Stream Parser (strparser)


The stream parser (strparser) is a utility that parses messages of an application layer protocol running over a data stream. The stream parser works in conjunction with an upper layer in the kernel to provide kernel support for application layer messages. For instance, Kernel Connection Multiplexor (KCM) uses the Stream Parser to parse messages using a BPF program.

The strparser works in one of two modes: receive callback or general mode.

In receive callback mode, the strparser is called from the data_ready callback of a TCP socket. Messages are parsed and delivered as they are received on the socket.

In general mode, a sequence of skbs are fed to strparser from an outside source. Message are parsed and delivered as the sequence is processed. This modes allows strparser to be applied to arbitrary streams of data.


The API includes a context structure, a set of callbacks, utility functions, and a data_ready function for receive callback mode. The callbacks include a parse_msg function that is called to perform parsing (e.g. BPF parsing in case of KCM), and a rcv_msg function that is called when a full message has been completed.


strp_init(struct strparser *strp, struct sock *sk,
        const struct strp_callbacks *cb)

Called to initialize a stream parser. strp is a struct of type strparser that is allocated by the upper layer. sk is the TCP socket associated with the stream parser for use with receive callback mode; in general mode this is set to NULL. Callbacks are called by the stream parser (the callbacks are listed below).

void strp_pause(struct strparser *strp)

Temporarily pause a stream parser. Message parsing is suspended and no new messages are delivered to the upper layer.

void strp_unpause(struct strparser *strp)

Unpause a paused stream parser.

void strp_stop(struct strparser *strp);

strp_stop is called to completely stop stream parser operations. This is called internally when the stream parser encounters an error, and it is called from the upper layer to stop parsing operations.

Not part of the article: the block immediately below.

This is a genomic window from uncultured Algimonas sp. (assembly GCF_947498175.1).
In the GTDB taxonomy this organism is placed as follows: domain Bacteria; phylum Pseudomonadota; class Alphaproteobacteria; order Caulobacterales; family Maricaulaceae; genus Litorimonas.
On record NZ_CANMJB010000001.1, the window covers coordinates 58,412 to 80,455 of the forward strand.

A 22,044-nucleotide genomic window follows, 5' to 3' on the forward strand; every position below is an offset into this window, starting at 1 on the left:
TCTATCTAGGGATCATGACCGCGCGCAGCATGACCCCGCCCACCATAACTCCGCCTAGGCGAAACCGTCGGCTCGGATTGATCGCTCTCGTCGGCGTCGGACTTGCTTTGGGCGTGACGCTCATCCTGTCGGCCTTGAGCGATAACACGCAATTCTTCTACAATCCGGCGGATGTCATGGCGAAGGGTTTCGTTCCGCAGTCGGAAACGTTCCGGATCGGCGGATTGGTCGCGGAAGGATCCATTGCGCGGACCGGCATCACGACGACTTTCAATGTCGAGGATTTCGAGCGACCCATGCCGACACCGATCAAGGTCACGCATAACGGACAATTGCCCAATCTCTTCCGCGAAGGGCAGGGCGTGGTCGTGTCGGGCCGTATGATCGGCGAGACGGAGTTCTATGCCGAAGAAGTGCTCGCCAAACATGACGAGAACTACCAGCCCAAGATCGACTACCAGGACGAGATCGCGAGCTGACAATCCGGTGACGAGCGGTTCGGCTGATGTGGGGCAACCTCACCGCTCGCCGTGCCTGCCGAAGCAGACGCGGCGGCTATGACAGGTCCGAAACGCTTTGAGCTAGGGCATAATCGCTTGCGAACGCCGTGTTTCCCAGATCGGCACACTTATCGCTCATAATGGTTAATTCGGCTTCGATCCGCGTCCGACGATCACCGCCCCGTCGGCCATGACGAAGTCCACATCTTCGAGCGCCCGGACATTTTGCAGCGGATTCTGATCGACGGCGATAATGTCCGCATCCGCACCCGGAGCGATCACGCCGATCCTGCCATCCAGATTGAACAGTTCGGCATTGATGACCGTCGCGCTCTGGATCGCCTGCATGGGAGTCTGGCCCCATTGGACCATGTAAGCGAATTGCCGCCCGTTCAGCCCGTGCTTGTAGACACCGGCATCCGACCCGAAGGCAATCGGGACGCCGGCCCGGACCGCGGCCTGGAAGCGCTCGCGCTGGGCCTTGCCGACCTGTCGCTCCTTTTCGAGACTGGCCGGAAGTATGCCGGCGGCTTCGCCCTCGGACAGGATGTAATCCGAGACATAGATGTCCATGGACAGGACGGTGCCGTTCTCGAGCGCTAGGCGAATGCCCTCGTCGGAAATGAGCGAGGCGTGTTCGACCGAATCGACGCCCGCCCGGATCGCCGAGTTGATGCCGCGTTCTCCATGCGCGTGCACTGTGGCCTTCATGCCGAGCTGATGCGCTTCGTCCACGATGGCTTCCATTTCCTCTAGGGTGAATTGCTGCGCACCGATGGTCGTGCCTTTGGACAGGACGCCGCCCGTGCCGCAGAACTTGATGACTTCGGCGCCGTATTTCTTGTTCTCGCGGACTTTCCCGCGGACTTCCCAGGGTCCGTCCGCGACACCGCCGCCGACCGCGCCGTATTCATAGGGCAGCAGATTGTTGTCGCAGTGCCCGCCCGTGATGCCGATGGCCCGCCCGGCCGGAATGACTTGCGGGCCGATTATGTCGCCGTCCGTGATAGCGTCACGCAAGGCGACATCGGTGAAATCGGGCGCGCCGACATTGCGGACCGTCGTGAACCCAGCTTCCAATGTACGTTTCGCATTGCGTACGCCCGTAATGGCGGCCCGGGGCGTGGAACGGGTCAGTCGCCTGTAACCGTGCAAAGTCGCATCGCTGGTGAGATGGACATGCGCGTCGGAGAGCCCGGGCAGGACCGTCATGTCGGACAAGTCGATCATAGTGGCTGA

void strp_done(struct strparser *strp);

strp_done is called to release any resources held by the stream parser instance. This must be called after the stream processor has been stopped.

int strp_process(struct strparser *strp, struct sk_buff *orig_skb,
                 unsigned int orig_offset, size_t orig_len,
                 size_t max_msg_size, long timeo)

strp_process is called in general mode for a stream parser to parse an sk_buff. The number of bytes processed or a negative error number is returned. Note that strp_process does not consume the sk_buff. max_msg_size is maximum size the stream parser will parse. timeo is timeout for completing a message.

void strp_data_ready(struct strparser *strp);

The upper layer calls strp_tcp_data_ready when data is ready on the lower socket for strparser to process. This should be called from a data_ready callback that is set on the socket. Note that maximum messages size is the limit of the receive socket buffer and message timeout is the receive timeout for the socket.

void strp_check_rcv(struct strparser *strp);

strp_check_rcv is called to check for new messages on the socket. This is normally called at initialization of a stream parser instance or after strp_unpause.


There are six callbacks:

int (*parse_msg)(struct strparser *strp, struct sk_buff *skb);

parse_msg is called to determine the length of the next message in the stream. The upper layer must implement this function. It should parse the sk_buff as containing the headers for the next application layer message in the stream.

The skb->cb in the input skb is a struct strp_msg. Only the offset field is relevant in parse_msg and gives the offset where the message starts in the skb.

The return values of this function are:


indicates length of successfully parsed message


indicates more data must be received to parse the message